There is more to the title of this post than just five words. There should be two more appended to the end, “for now.”
With the Obama administration throwing open our military’s combat arms to women, the services have been soliciting women to enter those branches. The Air Force was first with female fighter pilots. The Navy had some, too. May still have some although I haven’t heard of any recent headlines about female Naval aviators. The ones they had are no longer flying fighters last I heard. The most publicized naval female pilot/RIO combo, was killed in a ramp strike during carrier operations in 1997. The furor afterward found that women pilots had a different training standard than their male counterparts.
But, I will agree that female pilots can be as effective as men—as long as they have the SAME training and performance standards. A quick Google search on ‘female naval aviators’ had nothing more recent than 2007. I’m not saying there aren’t any such articles but a quick search didn’t list any. The Air Force, did have an article last year about a female officer taking command of a combat air wing. She was a fighter pilot with combat experience in Iraq and Afghanistan.
But…but, what about the Army and Marines, can women be Infantry, Artillery, and Combat Engineer officers? The Marines say, “Yes,” if they pass the Infantry Officer Course—using the same standards that the men must pass.
So far, the women aren’t passing.
By Rowan Scarborough – The Washington Times, Wednesday, April 3, 2013
Two female Marine lieutenants have failed in their bid to complete the Corps’ grueling, all-male Infantry Officer Course (IOC).
The women’s recent washout after only a few days in the course follows the failure of two other female officers attempting to complete the same program in October.
The Corps now stands 0-4 in its search to find female Marines who have the physical strength and endurance to complete one of the most rigorous infantry schools in the military, located at the Quantico, Va., base.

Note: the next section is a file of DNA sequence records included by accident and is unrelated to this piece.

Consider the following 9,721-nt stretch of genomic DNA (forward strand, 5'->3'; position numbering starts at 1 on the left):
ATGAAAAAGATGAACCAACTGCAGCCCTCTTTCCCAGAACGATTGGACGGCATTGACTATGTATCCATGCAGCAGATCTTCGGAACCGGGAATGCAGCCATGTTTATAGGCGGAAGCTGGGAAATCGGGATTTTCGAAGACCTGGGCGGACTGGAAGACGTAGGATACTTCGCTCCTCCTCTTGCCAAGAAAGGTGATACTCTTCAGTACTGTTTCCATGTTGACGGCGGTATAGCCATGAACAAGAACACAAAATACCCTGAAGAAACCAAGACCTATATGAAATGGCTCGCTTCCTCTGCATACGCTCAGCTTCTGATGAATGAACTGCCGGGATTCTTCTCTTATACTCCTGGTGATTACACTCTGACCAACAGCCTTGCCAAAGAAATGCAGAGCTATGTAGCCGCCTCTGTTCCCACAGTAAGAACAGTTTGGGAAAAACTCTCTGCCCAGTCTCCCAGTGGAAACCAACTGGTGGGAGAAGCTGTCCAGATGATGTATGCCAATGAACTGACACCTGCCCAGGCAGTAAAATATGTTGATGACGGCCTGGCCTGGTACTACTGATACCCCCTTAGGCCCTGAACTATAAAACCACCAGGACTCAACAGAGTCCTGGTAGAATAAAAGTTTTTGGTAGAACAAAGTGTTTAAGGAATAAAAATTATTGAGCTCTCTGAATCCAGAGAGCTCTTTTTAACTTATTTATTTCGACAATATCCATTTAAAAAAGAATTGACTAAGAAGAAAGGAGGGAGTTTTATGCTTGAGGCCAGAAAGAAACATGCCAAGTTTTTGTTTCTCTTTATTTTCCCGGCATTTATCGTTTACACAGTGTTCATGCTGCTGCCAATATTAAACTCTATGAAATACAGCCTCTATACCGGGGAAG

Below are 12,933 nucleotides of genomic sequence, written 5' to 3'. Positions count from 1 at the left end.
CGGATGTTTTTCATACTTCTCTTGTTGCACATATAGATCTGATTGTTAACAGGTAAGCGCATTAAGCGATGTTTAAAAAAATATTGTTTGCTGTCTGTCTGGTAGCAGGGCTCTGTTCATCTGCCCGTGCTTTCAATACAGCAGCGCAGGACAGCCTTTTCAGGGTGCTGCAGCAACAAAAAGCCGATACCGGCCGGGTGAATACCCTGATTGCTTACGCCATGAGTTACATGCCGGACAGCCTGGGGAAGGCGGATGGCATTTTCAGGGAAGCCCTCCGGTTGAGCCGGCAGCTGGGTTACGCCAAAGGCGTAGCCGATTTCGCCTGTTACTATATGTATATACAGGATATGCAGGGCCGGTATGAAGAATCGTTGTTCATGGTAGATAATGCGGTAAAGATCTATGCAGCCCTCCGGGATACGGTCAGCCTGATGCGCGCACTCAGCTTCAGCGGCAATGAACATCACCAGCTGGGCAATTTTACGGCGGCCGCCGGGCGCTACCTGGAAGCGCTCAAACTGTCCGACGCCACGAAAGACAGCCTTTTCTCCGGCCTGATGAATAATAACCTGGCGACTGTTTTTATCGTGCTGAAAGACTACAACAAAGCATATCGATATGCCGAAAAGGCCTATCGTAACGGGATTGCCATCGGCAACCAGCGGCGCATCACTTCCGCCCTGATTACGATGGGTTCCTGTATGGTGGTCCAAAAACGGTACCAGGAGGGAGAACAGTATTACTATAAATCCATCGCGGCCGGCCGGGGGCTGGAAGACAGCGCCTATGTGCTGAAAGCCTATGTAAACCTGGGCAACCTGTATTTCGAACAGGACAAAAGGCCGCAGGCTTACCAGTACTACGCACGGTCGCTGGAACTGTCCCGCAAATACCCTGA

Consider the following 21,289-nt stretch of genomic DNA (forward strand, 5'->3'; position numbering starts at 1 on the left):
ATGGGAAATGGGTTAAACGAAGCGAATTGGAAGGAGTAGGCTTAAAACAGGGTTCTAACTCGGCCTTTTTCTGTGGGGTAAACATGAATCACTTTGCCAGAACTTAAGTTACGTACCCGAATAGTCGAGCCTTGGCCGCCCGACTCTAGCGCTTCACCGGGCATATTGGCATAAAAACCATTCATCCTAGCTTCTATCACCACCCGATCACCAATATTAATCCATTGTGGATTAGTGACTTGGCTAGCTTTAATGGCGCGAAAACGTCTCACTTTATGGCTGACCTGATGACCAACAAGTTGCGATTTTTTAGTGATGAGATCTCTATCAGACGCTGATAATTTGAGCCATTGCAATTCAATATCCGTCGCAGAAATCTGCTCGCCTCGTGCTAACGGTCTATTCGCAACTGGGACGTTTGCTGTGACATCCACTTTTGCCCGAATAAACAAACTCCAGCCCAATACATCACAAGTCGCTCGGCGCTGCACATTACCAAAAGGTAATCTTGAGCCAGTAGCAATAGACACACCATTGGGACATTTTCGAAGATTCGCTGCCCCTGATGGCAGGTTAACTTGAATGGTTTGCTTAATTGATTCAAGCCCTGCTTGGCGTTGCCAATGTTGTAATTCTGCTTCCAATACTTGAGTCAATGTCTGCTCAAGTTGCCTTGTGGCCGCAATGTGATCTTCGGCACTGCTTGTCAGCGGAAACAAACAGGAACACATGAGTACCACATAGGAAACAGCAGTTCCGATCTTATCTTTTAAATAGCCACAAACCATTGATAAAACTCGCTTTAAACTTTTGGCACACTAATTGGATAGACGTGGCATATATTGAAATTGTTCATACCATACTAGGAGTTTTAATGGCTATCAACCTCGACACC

Of 110 lieutenants in the first phase of the course, called the Combat Entrance Test, 14 failed, including the only two women, according to the Marine Corps Times.
“We will continue to solicit women to take part in the IOC program,” Marine Corps spokesman Capt. Richard Ulsh told The Washington Times. “I don’t know how [the failures] could stretch to mean something broader than what you’ve got.”
That isn’t good enough for the Pentagon. They insist that standards must be LOWERED if the services can’t provide a good excuse that the existing standards are necessary.
In January, then-Defense Secretary Leon E. Panetta and Gen. Martin E. Dempsey, Joint Chiefs of Staff chairman, announced that the Pentagon had lifted a longtime ban on women serving in direct land combat jobs in infantry, armor and special operations units.
The armed services have until May 15 to submit to Defense Secretary Chuck Hagel plans for integrating women into all military jobs, including those involving direct ground combat.
Gen. Dempsey has made it clear that if any service wants to continue the ban for certain jobs because the demands are too high, then the service should provide a good reason why those standards should not be lowered to allow women to succeed. — Washington Times
The Marines, however, are making a stand. The other services have not yet presented similar plans that match that of the Marines.
“The Marine Corps‘ high standards cannot be lowered, nor can we artificially lower them to ensure a certain percentage of females will qualify,” the memo states. “Conversely, we will not artificially raise standards.”
Rep. Duncan Hunter, a California Republican who fought in Afghanistan and Iraq as a Marine officer, has drafted legislation aimed at preventing the military from lowering standards as a way to make sure women qualify for combat jobs.
Mr. Hunter plans to try to attach his proposal to the 2014 defense budget when the House Armed Services Committee takes up the bill in May.
While the Marines Corps has conducted two test runs, the Army and special operations, such as the Navy’s SEALS, have yet to introduce women into their direct land combat training courses. — Washington Times
Any veteran will tell you that you cannot maintain effectiveness, nor maintain a given standard of performance by lowering standards. It’s pure idiocy. If women can’t meet the same standards as men, perhaps it is an endeavor they shouldn’t be in?
There is a reason why combat training is tough. No matter how difficult the training, actual combat is worse.